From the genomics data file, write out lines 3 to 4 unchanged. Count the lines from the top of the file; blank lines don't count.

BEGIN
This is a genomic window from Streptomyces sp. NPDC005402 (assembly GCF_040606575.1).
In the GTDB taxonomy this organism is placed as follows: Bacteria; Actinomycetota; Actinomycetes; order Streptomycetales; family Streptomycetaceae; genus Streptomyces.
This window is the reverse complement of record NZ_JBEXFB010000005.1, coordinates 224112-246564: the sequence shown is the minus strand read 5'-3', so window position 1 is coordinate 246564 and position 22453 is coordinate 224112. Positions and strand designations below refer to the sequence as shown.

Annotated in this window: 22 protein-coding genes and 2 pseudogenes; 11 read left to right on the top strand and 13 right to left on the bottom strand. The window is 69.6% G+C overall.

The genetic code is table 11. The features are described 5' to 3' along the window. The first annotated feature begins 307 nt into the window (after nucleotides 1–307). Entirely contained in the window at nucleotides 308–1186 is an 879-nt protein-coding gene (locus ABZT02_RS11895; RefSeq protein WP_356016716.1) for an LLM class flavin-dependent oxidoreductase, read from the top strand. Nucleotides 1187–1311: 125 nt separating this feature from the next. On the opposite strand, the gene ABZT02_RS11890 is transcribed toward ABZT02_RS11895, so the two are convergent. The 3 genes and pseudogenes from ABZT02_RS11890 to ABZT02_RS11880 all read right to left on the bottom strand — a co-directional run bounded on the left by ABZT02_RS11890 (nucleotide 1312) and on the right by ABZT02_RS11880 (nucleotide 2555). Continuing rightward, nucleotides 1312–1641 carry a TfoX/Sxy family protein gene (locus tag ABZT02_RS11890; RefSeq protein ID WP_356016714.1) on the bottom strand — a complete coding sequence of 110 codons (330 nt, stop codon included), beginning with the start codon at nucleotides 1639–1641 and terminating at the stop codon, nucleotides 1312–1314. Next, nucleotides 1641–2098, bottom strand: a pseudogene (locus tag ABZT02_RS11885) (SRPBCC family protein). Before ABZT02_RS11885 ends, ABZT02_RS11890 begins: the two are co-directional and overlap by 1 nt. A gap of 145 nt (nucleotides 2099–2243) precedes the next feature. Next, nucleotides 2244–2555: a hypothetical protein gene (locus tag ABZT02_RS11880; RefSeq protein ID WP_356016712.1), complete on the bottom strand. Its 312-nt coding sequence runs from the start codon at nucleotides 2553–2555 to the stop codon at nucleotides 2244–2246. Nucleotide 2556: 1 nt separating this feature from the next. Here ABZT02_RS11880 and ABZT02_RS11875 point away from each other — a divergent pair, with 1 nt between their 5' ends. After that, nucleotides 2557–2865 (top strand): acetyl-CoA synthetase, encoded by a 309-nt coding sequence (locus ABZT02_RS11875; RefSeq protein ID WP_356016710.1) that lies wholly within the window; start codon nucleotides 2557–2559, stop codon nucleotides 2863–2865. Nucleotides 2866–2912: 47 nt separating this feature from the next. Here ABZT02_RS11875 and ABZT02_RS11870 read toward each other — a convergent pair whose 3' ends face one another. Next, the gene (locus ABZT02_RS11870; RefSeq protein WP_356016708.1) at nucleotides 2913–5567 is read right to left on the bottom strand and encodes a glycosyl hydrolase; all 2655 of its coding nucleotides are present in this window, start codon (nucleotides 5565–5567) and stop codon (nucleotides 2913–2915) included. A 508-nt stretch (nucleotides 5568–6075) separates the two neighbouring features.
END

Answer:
This window is the reverse complement of record NZ_JBEXFB010000005.1, coordinates 224112-246564: the sequence shown is the minus strand read 5'-3', so window position 1 is coordinate 246564 and position 22453 is coordinate 224112. Positions and strand designations below refer to the sequence as shown.

Annotated in this window: 22 protein-coding genes and 2 pseudogenes; 11 read left to right on the top strand and 13 right to left on the bottom strand. The window is 69.6% G+C overall.